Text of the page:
APPROACHES & METHODS IN LANGUAGE TEACHING
Approaches and Methods in Language teaching was written by its authors because they felt there have been such a proliferation of methods and approaches to teaching second and foreign languages that clarification and understanding were necessary. The book gives a method by method account of the approaches and methods use in second and foreign language teaching. In the first chapter they give an introduction that covers a brief history of language teaching. In chapter two they unveil the single analytical model they will use for the entire book. This model “describes approaches and methods according to their underlying theories of language and language learning; the learning objectives; the syllabus model used; the roles of teachers, learners, and materials within the method or approach; and the classroom procedures and techniques that the method uses,” (Richards and Rodgers vii).
The authors then examine each approach or method by giving us the historical context within which it was framed. Further, they examine each of the discussed methods from three perspectives: approach; design; procedure. The eight methods and approaches covered include the following: Situational Language Teaching; Audiolingualism; Communicative Language Teaching; Total Physical Response; The Silent Way; Community Language Learning; The Natural Approach; Suggestopedia, (Richards, et.al.). This report will now analyze each of these approaches and methods which are given a chapter apiece. The conclusion will address the final section of the book, Comparing and evaluating methods.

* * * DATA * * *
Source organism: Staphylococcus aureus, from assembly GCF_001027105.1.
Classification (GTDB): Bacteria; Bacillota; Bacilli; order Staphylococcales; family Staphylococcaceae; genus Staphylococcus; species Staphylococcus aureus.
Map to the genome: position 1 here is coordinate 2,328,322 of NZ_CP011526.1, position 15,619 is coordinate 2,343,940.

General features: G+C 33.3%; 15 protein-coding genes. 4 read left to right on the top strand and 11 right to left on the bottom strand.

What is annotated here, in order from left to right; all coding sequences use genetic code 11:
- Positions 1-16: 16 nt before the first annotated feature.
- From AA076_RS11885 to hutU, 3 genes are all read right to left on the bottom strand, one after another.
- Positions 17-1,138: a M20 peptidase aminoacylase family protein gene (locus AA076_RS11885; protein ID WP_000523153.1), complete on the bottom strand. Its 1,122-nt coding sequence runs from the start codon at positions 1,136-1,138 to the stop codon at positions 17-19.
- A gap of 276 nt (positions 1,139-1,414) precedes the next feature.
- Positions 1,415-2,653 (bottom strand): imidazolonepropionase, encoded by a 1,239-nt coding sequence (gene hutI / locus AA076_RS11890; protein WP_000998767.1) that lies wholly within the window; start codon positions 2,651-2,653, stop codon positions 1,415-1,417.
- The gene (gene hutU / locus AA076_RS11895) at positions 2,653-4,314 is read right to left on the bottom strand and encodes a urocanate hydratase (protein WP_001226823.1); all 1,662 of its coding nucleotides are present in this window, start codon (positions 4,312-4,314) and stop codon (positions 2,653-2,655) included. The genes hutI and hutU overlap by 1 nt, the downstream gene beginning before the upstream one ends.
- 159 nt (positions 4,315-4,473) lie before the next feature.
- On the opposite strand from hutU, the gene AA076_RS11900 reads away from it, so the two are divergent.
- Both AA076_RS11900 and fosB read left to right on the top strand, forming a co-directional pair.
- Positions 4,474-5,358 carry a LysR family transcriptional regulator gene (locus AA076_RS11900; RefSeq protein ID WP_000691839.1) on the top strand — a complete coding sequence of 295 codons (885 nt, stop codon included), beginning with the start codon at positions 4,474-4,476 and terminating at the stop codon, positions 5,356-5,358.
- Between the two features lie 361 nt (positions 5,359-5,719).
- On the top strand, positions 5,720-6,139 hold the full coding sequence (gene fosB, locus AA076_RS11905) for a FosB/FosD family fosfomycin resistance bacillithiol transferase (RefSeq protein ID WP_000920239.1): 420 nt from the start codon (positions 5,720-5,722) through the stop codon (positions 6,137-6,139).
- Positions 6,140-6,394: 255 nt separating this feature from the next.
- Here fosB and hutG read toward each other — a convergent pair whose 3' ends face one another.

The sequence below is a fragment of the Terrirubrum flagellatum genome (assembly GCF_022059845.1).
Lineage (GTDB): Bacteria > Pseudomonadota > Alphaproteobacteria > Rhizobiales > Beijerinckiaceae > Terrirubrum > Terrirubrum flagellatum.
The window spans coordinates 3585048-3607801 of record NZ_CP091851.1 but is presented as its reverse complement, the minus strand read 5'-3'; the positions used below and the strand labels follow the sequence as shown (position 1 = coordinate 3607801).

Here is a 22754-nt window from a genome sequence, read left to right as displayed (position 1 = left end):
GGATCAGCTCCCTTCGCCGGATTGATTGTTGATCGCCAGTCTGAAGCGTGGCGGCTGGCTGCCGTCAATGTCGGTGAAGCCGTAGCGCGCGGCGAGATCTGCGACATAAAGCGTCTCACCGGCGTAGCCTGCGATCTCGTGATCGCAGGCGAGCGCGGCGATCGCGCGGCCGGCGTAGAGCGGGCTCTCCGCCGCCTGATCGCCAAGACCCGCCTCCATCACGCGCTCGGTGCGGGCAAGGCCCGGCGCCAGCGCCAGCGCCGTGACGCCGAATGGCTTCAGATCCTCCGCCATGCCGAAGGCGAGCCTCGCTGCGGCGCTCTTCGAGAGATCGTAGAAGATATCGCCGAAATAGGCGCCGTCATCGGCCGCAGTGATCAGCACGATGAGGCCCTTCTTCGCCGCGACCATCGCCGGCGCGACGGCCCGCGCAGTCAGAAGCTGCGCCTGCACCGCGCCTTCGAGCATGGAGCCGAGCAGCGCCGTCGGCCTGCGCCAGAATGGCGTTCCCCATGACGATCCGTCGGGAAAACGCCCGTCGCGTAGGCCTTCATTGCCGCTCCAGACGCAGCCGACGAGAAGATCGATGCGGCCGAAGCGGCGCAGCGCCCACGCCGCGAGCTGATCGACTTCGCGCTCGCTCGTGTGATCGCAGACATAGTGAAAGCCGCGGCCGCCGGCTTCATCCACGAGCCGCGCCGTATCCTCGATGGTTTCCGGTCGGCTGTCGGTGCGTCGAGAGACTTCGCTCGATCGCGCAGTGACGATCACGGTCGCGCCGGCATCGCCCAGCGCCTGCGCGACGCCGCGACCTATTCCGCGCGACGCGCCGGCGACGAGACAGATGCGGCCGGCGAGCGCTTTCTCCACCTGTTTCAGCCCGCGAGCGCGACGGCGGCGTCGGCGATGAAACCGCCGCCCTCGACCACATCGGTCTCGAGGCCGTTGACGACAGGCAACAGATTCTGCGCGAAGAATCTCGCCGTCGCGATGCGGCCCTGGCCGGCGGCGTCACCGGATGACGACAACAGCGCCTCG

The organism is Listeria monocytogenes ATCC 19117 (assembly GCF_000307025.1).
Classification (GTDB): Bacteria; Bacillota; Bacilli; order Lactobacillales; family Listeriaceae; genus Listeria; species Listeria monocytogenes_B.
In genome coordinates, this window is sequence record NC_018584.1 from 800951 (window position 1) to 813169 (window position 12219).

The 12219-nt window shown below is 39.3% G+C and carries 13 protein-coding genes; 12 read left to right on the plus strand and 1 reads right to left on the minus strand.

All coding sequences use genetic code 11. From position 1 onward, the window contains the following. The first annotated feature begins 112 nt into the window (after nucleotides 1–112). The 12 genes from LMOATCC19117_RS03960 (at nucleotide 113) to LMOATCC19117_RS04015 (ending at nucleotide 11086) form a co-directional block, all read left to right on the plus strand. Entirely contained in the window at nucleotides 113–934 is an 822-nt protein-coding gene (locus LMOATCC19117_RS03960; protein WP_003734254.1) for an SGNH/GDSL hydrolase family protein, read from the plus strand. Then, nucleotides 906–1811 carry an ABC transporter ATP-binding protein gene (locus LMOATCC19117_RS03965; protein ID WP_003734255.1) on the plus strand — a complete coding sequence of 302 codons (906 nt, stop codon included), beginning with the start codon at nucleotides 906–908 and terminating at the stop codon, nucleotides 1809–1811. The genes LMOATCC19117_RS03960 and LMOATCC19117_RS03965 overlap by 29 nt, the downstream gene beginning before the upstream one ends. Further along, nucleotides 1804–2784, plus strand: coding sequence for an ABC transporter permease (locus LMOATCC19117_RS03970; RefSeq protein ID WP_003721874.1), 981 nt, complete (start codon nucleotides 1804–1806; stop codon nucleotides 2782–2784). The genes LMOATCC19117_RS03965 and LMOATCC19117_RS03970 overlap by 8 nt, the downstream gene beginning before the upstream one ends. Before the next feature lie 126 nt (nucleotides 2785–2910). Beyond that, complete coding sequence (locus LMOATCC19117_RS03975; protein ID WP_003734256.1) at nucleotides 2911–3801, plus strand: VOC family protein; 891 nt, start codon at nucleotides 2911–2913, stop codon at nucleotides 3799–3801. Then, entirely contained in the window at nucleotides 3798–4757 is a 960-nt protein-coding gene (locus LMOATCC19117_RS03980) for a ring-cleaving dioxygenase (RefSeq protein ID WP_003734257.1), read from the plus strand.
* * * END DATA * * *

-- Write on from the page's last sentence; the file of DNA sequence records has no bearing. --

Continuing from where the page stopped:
The Situational Language or Oral Approach was developed in Britain between the 1930s and 1960s and its principles and concepts still are inherent in many EFL/ESL courses of today. British linguists originated an approach to methodology that used “systematic principles of selection (the procedures by which lexical and grammatic...